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Margaret O'Mara

Professor of History, University of Washington
Chapter Leader: Washington SSN
Areas of Expertise:
  • Science & Technology

About Margaret

O'Mara writes and teaches about the history of U.S. politics, the growth of the high-tech economy, and the connections between the two. She is the author of Cities of Knowledge (Princeton, 2005), Pivotal Tuesdays (Penn Press, 2015), and is currently working on a history of the modern high-tech revolution and its relationship with the worlds of politics and finance.

O'Mara is a Distinguished Lecturer of the Organization of American Historians and a past fellow of the Center for Advanced Study in the Behavioral Sciences, the American Council of Learned Societies, and the National Forum on the Future of Liberal Education. She received her MA/PhD from the University of Pennsylvania and her BA from Northwestern University. Prior to her academic career, she worked in the Clinton White House and served as a contributing researcher at the Brookings Institution.

In the News

Margaret O'Mara quoted on sanctions against Big Tech firms in Ian Sherr, "Facebook Should be Punished, not Broken Up " MSN Money, May 14, 2019.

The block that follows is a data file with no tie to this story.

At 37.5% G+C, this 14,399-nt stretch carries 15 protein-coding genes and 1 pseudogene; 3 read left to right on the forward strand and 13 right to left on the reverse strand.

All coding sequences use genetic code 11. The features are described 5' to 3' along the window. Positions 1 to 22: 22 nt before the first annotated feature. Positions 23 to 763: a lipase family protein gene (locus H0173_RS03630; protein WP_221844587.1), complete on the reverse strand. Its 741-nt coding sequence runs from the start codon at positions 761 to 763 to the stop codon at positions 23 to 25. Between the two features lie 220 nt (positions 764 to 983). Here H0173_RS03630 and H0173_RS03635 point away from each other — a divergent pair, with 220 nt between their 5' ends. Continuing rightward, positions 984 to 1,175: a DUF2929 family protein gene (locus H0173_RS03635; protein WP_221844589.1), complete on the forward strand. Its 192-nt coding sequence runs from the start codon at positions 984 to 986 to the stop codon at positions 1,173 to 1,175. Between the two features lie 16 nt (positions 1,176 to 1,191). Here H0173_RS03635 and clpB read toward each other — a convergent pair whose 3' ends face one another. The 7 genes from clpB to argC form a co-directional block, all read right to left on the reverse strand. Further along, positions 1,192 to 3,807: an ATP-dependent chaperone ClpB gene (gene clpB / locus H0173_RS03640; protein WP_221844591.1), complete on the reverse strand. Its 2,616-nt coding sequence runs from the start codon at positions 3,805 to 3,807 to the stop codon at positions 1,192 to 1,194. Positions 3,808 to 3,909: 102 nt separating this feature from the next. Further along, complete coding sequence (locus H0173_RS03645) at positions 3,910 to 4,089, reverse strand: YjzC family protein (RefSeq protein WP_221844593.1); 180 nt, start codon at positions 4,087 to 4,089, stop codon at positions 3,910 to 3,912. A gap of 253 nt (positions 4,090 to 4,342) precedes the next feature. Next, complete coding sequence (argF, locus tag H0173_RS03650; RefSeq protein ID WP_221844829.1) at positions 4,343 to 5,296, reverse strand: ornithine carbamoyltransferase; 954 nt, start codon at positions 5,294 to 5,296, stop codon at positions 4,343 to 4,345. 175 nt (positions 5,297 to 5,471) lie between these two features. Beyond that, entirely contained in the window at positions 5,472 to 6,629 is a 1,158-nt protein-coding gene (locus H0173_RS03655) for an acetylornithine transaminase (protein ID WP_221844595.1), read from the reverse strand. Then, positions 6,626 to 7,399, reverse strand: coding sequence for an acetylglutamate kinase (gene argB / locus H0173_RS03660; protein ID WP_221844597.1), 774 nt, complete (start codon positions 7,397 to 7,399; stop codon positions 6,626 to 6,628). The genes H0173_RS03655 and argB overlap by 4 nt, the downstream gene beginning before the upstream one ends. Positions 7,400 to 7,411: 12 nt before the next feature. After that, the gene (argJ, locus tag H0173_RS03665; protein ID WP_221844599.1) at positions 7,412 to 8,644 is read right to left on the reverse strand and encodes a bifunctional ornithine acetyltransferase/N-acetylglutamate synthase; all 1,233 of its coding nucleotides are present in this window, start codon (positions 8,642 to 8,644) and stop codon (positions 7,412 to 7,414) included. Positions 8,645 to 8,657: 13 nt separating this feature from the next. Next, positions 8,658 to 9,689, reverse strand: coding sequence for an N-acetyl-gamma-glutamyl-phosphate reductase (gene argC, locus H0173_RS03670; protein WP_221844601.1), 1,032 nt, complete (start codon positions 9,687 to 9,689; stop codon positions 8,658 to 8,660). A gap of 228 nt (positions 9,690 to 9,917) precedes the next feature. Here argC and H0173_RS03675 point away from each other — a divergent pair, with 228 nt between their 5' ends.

Margaret O'Mara's research on the importance of historians discussed in Knute Berger, "Why We Need History Majors to Understand our Future," Crosscut, April 22, 2019.
"The Tech Talent is Rumbling in Silicon Valley," Margaret O'Mara, LA Times, January 2, 2019.
"A Warning From Seattle to Amazon’s HQ2," Margaret O'Mara, The New York Times, November 6, 2018.
"Winning the Amazon Sweepstakes Will Give One City a Big Boost - If It Happens the Right Way," Margaret O'Mara, Washington Post, September 20, 2017.
"The Long Game," Margaret O'Mara, First Year 2017, April 20, 2017.
"The Other Tech Bubble," Margaret O'Mara, American Prospect, February 19, 2016.
"Don’t Try This at Home," Margaret O'Mara, Foreign Policy, August 6, 2010.

Publications

Pivotal Tuesdays: Four Elections That Shaped the Twentieth Century (University of Pennsylvania Press, 2015).

Looks back at four pivotal presidential elections of the past 100 years to show how they shaped the twentieth century. During the rowdy, four-way race in 1912 between Teddy Roosevelt, William Howard Taft, Eugene Debs, and Woodrow Wilson, the candidates grappled with the tremendous changes of industrial capitalism and how best to respond to them.

"The Environmental Contradictions of High-Tech Urbanism" in Now Urbanism: The Future City is Here, edited by Jeff Hou, Ben Spencer, Thaisa Way, and Ken Yocum (Routledge Press, 2015), 26-42.

Considers the history of high-tech urbanism and traces the environmental discourses embedded within it by sketching short portraits of technological spaces over time and place, from early twentieth-century Cleveland to semiconductor-era Silicon Valley to twenty-first-century Bangalore.

Cities of Knowledge (Princeton University Press, 2005).

Examines why high-tech development became so economically important late in the twentieth century, and why its magic formula of people, jobs, capital, and institutions has been so difficult to replicate.